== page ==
Medicate or Meditate

Have you ever wished you could snap your fingers and make pain go away? What if you could use your mind to find relief?...

Have you ever wished you could snap your fingers and make pain go away? Or get rid of stress by clicking your heels? What if you could use your mind to find relief? Well, you can!

Health experts have long realized that meditation can be very healthful. Along with quieting the mind and reducing stress, there is evidence meditation may reduce blood pressure, ease anxiety and depression, and help insomnia.

A type of meditation called body scanning may be useful in relieving tension and even chronic pain. A body scan combines focus, breathing, and observation as a means for getting to know and accepting pain so it can be managed. This easy-to-do exercise helps you tune into your body with a more positive attitude.

Body scan meditation benefits

Body-mind connection. How stress and tension show up in the body varies from one person to the next. You may feel tension as neck or shoulder pain. For others, stomach aches or headaches may be the signs.. Body scans help you to become fully aware of your physical sensations.

Insomnia. Body scans done at night often help you relax so you can slip into and enjoy better sleep.

3 ways body scans help with chronic pain

Most people want to resist pain in whatever way they can. Body scans offer a different approach by changing your relationship with pain.

  1. Remove resistance. Body scans start by locating and sensing pain without resisting it. We resist pain by trying to cover it up, distract ourselves from it, avoid or deny it. As the saying goes, though, “What you resist persists.” A handy equation you might want to remember is: Suffering = Pain x Resistance. Instead of resisting, become aware of where and how pain appears in your body.
  2. Understand reactions. Once pain is located and experienced, the next step is to notice your reactions. Reacting to discomfort with unhealthy emotions (self-pity) or negative thoughts (“I’ll never find relief!”) only make the suffering worse.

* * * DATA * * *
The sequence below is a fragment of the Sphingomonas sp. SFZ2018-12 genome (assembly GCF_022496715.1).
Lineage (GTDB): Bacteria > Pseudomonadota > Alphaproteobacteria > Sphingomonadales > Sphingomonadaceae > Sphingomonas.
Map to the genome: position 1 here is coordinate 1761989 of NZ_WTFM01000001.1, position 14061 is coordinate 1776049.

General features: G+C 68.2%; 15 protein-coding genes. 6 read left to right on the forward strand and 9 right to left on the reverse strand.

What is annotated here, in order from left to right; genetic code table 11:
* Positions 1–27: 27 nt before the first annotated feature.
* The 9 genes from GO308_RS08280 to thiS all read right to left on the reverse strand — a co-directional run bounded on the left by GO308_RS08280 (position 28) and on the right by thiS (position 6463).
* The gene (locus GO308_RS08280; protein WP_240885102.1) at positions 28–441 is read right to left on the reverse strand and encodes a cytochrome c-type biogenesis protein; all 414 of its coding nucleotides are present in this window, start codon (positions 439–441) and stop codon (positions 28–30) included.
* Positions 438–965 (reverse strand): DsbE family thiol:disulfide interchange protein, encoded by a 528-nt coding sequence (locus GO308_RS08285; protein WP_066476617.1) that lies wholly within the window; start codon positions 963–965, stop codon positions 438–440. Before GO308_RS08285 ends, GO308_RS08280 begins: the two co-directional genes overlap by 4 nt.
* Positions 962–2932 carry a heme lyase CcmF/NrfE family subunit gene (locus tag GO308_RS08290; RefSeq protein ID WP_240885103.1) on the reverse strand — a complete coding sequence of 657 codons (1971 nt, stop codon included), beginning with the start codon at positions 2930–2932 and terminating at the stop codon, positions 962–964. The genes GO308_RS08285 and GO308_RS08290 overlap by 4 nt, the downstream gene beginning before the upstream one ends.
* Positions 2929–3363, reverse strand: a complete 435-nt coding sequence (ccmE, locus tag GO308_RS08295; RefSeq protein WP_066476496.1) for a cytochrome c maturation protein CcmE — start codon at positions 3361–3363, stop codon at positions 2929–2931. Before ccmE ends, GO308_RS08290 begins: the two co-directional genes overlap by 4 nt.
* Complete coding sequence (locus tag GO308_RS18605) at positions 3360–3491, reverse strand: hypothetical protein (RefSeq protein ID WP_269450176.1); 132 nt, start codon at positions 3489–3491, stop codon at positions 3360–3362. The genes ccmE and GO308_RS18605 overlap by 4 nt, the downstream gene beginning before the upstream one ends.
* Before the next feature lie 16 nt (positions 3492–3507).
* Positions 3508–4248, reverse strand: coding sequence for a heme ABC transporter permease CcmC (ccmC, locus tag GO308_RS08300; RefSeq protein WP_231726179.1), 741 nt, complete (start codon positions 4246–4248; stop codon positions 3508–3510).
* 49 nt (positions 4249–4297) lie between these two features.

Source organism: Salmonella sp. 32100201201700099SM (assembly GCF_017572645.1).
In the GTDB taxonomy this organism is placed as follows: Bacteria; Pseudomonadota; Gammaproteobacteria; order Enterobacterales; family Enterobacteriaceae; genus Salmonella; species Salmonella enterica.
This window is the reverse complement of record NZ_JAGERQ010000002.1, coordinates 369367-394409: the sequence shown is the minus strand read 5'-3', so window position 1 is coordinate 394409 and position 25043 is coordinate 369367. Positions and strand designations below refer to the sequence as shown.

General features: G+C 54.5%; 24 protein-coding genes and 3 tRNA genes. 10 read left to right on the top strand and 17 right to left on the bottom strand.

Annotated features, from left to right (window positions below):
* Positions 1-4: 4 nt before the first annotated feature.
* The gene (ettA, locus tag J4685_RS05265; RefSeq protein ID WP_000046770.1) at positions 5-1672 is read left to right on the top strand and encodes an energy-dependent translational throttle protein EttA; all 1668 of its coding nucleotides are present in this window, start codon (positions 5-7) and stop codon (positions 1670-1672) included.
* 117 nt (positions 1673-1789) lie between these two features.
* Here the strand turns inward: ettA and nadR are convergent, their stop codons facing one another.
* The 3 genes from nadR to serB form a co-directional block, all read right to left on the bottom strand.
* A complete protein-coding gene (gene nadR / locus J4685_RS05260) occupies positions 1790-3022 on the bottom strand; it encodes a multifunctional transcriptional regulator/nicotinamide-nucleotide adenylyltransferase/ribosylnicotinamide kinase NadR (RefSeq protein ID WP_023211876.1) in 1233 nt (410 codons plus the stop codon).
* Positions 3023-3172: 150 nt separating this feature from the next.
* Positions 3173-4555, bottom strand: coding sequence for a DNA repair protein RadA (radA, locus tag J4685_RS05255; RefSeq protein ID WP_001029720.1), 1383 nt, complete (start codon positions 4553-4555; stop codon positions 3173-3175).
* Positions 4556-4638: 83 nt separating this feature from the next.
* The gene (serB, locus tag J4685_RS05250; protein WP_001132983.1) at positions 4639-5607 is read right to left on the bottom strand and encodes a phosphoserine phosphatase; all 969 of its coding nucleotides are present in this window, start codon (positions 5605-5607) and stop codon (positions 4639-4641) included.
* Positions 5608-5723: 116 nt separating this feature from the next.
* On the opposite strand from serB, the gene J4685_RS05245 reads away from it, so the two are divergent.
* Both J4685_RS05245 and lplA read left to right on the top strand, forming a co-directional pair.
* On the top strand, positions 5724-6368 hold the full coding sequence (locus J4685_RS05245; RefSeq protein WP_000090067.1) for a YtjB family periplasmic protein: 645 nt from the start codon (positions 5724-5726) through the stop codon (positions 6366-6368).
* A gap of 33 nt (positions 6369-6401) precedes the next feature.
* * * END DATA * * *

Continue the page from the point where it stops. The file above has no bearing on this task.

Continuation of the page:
3. Change your attitude. After noticing the pain and your reactions to it, the next step is changing your relationship with it. With continued practice, body scans help you stay in the present and live one moment at a time. Body scans slowly help unhealthy reactions to slip away. You will begin to greet pain with a more accepting attitude.

How to do a body scan

The body scan can be done in several different ways. You can devote as little as 5 minutes to the practice, or enjoy longer sessions of up to 45 minutes. A recording or another person can guide you through the exercise, or you can do it on your own.

YouTube has a number of guided body scan meditations of varying lengths. Whatever method you use, aim to become aware of and embrace sensations throughout the body – without judgment or resistance.

Body scans can be performed while sitting, but most teachers prefer that you lie down. Plan to spend at least 30 minutes for a body scan. Find a quiet place, and turn off your cell phone and other distractions.
Here are the steps of a body scan.

  1. Stretch out on your back in a comfortable place. Lie on your bed or a mat on the floor.
  2. Become aware of what parts of your body touch the mat or bed. Try to soften those areas before you begin your scan.
  3. Relax areas that may be holding tension, such as your neck and shoulders, jaw, or legs.
  4. Set an intention to let go of the past and future. Let your surroundings fade away so you can focus totally on your body. Agree to greet in a friendly manner whatever you find in your body.
  5. Begin the scan by closing your eyes and focusing on your breathing. Notice how your body behaves as you breathe in and out – inhale and exhale.
  6. Next, focus on your left foot, becoming aware of any sensations or pain. Try to relax into the bed or floor a bit more with each exhale.
  7. When you notice your mind wandering, gently return your attention to your foot, without judging yourself.
  8. If you feel any pain, become aware of it, along with any thoughts or emotions that come up. Gently breathe through the pain, along with any reactions, and try to help your body relax. Rather than trying to make the pain go away, just observe it in the present, without resisting it.
  9. Slowly let go of focusing on your left foot, move to the left ankle, and repeat the process as you move to each body part. Traveling upward until your reach your head.
  10. Finally become aware of your skin covering your whole body, noticing the temperature, and texture, as well as any sensations.

Many people living with chronic pain may find some level of relief with the body scan. As with any exercise, the more regularly you practice body scanning, the better results you’ll have. Do talk to your care provider about your chronic pain. There are pain management specialists and other resources to help with depression, anxiety, and stress that often accompany chronic pain.


Photo credit: Copyright: bialasiewicz / 123RF Stock Photo

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